Action 2000: State of Nation (UK), 3 August 1999, businesses are "on course"greenspun.com : LUSENET : TimeBomb 2000 (Y2000) : One Thread
Action 2000 is the official British Government Y2K site.
CURRENT STATE OF READINESS
Using Action 2000's model of readiness, which indicates different levels of Year 2000 readiness, 65% of SME companies (those with 10-249 employees) can be considered 'on course' in their preparations (Readiness Groups ABC). Given that 7% of 10-249s does not have either a PC or any plant/ process or production equipment (Group Z), 72% can be considered to be in a good position to see through Year 2000 problems, although may still face external threats.
87% of companies with more than 250 employees currently sit in readiness groups ABC. Of the remaining thirteen percent, three-quarters are undertaking contingency planning, possibly relying on this as their key solution. However, more than half claim to have critical systems containing embedded systems and, on average, larger companies have hundreds of PCs and many operate bespoke [custom] software.
Against a more simplistic assessment for micro businesses (1-9s), 54% appear to be 'on-course' and a further 28% sit in Group Z (no recognisable internal exposure).
Figure 1 details actual readiness levels of companies for Wave 6 (June 1999) and shows findings from Action 2000's second wave of research amongst leading FTSE companies. In the last row, Figure 1 outlines companies' perceptions of their level of readiness and indicates that the 'perception gap' apparent in previous research is now diminishing. The elements that make up the readiness model are outlined in Appendix B.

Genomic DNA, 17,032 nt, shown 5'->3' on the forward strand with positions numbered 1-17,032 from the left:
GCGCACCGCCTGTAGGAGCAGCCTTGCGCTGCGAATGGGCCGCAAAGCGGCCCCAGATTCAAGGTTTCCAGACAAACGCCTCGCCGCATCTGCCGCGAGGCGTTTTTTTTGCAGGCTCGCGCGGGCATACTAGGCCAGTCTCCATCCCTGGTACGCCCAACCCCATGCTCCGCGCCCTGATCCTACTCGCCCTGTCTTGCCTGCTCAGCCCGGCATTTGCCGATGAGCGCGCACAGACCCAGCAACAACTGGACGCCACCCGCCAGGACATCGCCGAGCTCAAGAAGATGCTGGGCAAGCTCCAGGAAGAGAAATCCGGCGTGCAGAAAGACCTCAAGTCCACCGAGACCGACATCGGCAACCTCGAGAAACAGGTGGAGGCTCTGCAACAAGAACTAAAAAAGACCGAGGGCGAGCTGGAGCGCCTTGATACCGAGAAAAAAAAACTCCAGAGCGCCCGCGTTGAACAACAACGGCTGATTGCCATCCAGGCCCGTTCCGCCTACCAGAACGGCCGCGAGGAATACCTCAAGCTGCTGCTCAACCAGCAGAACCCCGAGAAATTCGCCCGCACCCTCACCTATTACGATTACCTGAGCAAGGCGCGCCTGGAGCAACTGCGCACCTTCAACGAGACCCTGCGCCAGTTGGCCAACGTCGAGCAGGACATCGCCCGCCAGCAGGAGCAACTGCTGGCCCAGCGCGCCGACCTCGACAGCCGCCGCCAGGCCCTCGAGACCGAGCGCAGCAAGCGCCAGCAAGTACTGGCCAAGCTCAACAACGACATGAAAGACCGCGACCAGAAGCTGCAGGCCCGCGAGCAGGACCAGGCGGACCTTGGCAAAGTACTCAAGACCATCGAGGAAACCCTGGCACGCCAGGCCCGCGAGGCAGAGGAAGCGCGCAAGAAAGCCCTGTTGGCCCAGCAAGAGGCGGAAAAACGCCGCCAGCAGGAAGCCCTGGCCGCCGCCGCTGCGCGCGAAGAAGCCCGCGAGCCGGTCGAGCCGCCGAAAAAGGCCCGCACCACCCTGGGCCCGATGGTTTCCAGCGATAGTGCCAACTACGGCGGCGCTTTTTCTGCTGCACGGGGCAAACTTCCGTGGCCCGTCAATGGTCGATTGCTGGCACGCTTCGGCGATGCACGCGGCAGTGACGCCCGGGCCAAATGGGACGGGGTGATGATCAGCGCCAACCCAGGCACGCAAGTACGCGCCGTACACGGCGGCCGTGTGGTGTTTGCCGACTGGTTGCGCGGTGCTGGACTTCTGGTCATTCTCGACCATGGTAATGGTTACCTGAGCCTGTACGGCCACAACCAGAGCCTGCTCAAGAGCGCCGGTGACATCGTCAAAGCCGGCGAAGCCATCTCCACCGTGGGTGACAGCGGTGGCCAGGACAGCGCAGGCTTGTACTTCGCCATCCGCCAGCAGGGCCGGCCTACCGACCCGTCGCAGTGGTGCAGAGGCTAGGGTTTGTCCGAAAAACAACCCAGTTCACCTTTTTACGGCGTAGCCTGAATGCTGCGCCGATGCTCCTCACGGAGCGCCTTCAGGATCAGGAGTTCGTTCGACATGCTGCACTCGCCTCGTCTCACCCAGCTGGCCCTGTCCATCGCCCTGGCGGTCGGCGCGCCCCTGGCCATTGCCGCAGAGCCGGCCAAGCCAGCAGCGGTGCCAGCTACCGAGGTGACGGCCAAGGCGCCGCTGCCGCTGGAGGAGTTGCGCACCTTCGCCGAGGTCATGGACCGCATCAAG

Figure 1 [see site]
As Figure 1 clearly indicates, there is a difference by company size in terms of readiness. Figure 2 outlines the levels of actual readiness by company size within the core SME audience of businesses with 10-249 employees (c. 190,000 businesses), and takes into account Group Z.
Figure 2 [see site]
Although the assessment for companies with less than 20 employees takes fewer factors into account than for companies with more than 20 employees (as a reflection of differences in business management styles), concern must be expressed at the lower levels of readiness amongst companies with 20-99 employees. The vast majority of these companies have business critical PCs or run IT networks and roughly two-fifths are not taking appropriate action.
Figure 3 [see site]
Readiness by Industry Sector and Region for 10-249s
Sectoral and regional differences are assessed for core SME companies with 10-249 employees. Figure 4 details readiness levels by industry sector (including Group Z, as reliance on IT/ production equipment varies greatly by sector).
Figure 4 [see site]
Figure 5 [see site]
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